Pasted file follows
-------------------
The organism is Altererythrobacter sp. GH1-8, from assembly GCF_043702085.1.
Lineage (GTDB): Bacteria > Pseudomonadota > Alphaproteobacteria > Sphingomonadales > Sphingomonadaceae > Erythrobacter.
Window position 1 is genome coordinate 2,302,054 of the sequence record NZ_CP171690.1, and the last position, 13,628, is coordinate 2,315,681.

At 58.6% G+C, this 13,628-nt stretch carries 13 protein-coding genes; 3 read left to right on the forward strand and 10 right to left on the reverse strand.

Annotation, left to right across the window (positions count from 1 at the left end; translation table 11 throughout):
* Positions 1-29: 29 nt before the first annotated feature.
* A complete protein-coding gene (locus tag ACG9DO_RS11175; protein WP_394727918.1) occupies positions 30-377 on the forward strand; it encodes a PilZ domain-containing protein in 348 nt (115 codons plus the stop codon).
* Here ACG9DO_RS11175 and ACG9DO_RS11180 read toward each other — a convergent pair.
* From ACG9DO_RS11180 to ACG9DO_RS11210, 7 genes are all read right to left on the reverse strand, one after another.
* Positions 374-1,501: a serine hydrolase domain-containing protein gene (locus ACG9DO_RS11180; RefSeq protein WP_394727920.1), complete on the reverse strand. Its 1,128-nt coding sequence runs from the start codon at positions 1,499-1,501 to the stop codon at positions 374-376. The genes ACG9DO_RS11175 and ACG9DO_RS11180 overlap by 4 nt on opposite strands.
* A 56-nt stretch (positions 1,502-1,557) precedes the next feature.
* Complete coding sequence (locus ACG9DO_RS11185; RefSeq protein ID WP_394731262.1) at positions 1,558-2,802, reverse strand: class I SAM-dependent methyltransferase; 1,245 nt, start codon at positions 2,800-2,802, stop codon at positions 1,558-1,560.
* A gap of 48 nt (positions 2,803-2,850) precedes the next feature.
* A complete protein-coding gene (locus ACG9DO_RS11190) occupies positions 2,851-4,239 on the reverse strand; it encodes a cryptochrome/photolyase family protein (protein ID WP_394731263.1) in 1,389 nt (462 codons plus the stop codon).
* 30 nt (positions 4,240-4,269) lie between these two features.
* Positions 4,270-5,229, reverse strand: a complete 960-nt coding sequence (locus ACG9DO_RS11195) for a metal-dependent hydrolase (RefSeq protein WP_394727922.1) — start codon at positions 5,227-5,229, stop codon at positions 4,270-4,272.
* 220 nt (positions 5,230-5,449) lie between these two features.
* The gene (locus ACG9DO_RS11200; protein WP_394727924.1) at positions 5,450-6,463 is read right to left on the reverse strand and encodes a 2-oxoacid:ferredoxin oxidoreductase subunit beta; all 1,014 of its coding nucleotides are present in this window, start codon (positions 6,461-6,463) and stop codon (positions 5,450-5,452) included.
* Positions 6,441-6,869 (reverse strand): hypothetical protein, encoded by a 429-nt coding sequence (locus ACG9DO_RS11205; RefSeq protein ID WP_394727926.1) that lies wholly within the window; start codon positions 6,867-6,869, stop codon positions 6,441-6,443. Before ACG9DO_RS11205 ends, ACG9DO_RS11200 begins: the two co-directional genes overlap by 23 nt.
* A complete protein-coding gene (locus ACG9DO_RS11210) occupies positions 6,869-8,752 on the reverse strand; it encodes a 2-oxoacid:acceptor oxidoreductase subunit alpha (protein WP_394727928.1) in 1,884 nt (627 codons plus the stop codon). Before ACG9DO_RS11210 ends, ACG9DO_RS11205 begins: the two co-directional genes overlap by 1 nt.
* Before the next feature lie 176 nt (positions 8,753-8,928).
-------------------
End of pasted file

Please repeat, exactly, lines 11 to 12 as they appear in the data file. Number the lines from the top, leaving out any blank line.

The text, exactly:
* A 56-nt stretch (positions 1,502-1,557) precedes the next feature.
* Complete coding sequence (locus ACG9DO_RS11185; RefSeq protein ID WP_394731262.1) at positions 1,558-2,802, reverse strand: class I SAM-dependent methyltransferase; 1,245 nt, start codon at positions 2,800-2,802, stop codon at positions 1,558-1,560.